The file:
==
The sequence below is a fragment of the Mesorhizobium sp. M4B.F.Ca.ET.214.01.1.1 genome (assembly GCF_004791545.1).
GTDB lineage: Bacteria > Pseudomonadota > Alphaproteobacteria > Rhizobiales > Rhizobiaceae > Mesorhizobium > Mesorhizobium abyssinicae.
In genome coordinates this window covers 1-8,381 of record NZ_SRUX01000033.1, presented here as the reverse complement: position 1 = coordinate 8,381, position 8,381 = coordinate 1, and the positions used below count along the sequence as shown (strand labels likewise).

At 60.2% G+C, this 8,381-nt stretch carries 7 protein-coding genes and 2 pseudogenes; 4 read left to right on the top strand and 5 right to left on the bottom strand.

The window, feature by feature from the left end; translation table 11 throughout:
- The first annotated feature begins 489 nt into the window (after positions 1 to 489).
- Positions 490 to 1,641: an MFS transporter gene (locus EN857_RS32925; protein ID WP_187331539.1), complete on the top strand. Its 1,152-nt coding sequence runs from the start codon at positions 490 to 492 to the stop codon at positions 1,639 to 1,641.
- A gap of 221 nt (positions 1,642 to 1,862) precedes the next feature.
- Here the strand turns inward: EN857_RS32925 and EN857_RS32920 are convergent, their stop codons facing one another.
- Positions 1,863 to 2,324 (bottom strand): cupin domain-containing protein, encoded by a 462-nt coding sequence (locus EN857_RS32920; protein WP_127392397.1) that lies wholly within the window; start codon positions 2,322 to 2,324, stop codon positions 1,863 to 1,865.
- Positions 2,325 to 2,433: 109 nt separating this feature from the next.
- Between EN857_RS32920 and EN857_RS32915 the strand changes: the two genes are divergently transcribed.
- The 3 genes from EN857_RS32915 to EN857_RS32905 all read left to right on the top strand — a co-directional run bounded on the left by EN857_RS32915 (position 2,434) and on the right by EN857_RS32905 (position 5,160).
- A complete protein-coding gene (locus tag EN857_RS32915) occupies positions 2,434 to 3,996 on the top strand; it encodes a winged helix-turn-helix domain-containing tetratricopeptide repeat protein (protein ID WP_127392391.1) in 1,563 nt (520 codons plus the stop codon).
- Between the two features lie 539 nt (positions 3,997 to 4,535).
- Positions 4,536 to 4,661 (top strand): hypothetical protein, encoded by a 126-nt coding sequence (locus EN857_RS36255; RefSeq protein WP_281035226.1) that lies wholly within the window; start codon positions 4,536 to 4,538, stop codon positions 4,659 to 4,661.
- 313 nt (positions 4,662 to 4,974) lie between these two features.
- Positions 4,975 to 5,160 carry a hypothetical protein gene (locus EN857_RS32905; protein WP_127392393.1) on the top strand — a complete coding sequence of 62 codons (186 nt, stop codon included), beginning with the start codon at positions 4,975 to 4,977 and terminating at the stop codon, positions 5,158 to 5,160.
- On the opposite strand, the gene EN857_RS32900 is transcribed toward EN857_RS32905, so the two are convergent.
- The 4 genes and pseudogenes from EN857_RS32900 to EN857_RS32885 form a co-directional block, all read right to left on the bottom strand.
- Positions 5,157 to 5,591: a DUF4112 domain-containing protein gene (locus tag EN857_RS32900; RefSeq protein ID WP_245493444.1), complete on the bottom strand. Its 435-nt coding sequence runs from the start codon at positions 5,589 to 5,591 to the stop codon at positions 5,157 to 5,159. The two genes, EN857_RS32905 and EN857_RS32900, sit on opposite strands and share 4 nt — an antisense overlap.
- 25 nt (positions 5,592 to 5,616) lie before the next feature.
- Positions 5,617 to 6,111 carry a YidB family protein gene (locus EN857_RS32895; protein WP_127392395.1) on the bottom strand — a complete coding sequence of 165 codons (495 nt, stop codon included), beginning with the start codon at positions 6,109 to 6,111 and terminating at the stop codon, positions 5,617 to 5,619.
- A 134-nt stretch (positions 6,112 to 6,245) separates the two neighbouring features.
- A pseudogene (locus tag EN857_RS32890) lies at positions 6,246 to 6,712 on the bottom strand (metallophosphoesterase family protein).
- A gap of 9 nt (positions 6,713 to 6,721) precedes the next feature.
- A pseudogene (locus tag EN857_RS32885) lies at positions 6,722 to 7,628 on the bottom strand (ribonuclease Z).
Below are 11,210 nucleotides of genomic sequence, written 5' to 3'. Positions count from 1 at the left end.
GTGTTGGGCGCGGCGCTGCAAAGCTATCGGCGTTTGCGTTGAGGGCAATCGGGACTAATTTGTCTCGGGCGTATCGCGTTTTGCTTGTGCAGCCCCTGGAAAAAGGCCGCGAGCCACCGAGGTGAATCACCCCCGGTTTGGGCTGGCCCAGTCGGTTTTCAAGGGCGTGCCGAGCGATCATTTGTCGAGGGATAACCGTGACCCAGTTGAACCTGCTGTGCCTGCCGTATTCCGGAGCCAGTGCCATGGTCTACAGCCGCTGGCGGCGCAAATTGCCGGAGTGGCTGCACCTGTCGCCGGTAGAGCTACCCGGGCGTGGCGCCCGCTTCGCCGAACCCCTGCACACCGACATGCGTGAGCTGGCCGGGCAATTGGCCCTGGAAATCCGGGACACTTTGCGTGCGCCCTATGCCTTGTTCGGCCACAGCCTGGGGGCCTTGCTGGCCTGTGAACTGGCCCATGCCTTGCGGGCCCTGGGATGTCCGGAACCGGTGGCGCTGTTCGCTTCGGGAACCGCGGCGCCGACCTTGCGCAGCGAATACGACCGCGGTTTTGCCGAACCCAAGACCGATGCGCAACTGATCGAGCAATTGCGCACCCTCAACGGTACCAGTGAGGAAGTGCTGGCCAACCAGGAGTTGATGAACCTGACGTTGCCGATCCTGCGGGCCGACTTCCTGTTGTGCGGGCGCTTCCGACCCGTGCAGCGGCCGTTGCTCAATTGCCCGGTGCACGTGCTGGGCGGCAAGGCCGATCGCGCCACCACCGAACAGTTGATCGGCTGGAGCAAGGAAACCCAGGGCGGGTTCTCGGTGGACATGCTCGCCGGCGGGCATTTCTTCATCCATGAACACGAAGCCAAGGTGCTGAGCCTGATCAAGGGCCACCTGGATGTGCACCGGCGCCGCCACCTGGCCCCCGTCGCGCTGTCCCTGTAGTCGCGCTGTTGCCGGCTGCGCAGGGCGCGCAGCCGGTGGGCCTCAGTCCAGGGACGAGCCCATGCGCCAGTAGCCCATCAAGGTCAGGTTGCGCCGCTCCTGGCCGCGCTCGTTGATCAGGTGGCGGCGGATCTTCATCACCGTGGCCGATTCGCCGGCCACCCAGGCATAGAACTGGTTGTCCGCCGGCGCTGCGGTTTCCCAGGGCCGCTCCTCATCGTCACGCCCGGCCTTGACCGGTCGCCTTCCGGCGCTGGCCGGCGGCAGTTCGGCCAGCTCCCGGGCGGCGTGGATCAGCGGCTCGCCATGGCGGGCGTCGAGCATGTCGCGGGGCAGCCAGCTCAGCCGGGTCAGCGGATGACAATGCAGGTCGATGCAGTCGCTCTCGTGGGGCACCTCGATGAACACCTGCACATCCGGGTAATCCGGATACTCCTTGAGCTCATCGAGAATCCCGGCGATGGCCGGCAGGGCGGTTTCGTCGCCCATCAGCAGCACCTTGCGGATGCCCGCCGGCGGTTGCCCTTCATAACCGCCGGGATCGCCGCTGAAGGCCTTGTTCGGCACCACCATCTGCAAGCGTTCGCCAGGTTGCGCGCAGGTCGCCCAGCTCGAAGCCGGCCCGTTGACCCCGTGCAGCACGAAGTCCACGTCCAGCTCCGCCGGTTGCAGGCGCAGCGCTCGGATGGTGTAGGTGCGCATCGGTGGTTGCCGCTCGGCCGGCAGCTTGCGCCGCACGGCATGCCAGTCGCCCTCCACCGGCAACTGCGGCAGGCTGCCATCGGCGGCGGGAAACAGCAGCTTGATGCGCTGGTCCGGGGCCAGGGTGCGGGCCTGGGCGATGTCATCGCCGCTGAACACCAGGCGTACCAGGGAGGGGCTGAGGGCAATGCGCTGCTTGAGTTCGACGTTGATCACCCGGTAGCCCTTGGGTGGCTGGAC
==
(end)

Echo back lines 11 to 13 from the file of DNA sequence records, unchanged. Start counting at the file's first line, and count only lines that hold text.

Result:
- Positions 2,325 to 2,433: 109 nt separating this feature from the next.
- Between EN857_RS32920 and EN857_RS32915 the strand changes: the two genes are divergently transcribed.
- The 3 genes from EN857_RS32915 to EN857_RS32905 all read left to right on the top strand — a co-directional run bounded on the left by EN857_RS32915 (position 2,434) and on the right by EN857_RS32905 (position 5,160).